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Destiny 2: Forsaken's new Gambit multiplayer mode is free for all players this weekend

One of the big attractions in the Destiny 2: Forsaken expansion is Gambit, a PvE/PvP hybrid in which two teams of four players race to dispatch waves of enemies and collect "motes" that enable them to occasionally take breaks and go mess with the other side. Tim ran it down in enthusiastic detail here, calling it "social and competitive, without having the relentless capacity for salt that getting spammed by Vigilance Wing and Graviton Lance in, say, Trials creates."   

(For those who don't play Destiny 2, that's a good thing.) 

Gambit is a core part of Forsaken, but beginning at 10 am PT/1 pm ET on September 21, and running until the same time on September 23, it will be open to all Destiny 2 players, including those who haven't purchased the expansion. The free trial includes access to every Gambit map, and Scorn, Fallen, Hive, Red Legion, and Vex will all be swimming in the potential enemy pool. (Apparently that wasn't the case last time.) 

For those taking on Gambit for the first time, Bungie has a quick-and-dirty strategy guide that breaks down the basics, including the proper way to deposit motes and summon Blockers—those are the enemies you can send to make life more difficult for the other team—and why it's important not to let your guard down when victory is within reach.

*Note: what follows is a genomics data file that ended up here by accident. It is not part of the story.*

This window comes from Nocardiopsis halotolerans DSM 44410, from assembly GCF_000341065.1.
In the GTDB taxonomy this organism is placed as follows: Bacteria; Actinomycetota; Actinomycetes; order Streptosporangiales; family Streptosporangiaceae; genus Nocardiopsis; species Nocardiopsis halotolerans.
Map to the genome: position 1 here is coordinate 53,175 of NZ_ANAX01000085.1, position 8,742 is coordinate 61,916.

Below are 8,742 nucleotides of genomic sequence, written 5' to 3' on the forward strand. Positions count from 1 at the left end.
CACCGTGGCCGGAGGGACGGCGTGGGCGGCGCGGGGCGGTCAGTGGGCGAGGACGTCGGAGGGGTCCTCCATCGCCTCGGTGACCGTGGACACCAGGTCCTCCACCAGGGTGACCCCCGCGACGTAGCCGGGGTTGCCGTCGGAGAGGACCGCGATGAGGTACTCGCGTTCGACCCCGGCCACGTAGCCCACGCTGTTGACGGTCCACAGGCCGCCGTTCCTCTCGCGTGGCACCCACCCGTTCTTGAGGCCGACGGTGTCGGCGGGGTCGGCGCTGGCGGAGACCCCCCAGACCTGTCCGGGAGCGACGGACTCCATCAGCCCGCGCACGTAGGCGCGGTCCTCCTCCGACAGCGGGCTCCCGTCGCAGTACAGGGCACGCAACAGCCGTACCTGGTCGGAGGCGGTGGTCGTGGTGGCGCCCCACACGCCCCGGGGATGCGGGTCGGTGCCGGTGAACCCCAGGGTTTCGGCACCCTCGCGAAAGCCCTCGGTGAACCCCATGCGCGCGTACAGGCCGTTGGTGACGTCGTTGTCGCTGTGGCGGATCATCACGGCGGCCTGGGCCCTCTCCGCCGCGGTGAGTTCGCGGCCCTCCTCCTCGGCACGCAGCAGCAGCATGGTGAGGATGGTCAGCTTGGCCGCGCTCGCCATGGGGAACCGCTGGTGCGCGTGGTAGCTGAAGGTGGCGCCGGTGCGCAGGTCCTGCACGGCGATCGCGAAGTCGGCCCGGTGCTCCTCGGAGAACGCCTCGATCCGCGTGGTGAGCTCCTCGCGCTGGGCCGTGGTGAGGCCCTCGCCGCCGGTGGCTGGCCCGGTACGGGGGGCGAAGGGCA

Another tip, courtesy of us: Bring Sleeper Simulant to the party if you have one, because it's got a huge hit-box and makes one-shot body kills, "so you can just invade and map the whole team." (That's more Tim talk.) It's such a beast that Bungie has already committed to nerfing the aim assist in the near future, so you might as well have fun while you can.

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Destiny 2: Forsaken is available now at, and we like it a lot: It's "the second wind Destiny 2 needed," Austin said in his 86/100 review, with "an engaging campaign and an engrossing endgame" that manages to (finally) put the game on the right path. 

Andy Chalk
Andy covers the day-to-day happenings in the big, wide world of PC gaming—the stuff we call "news." In his off hours, he wishes he had time to play the 80-hour RPGs and immersive sims he used to love so much.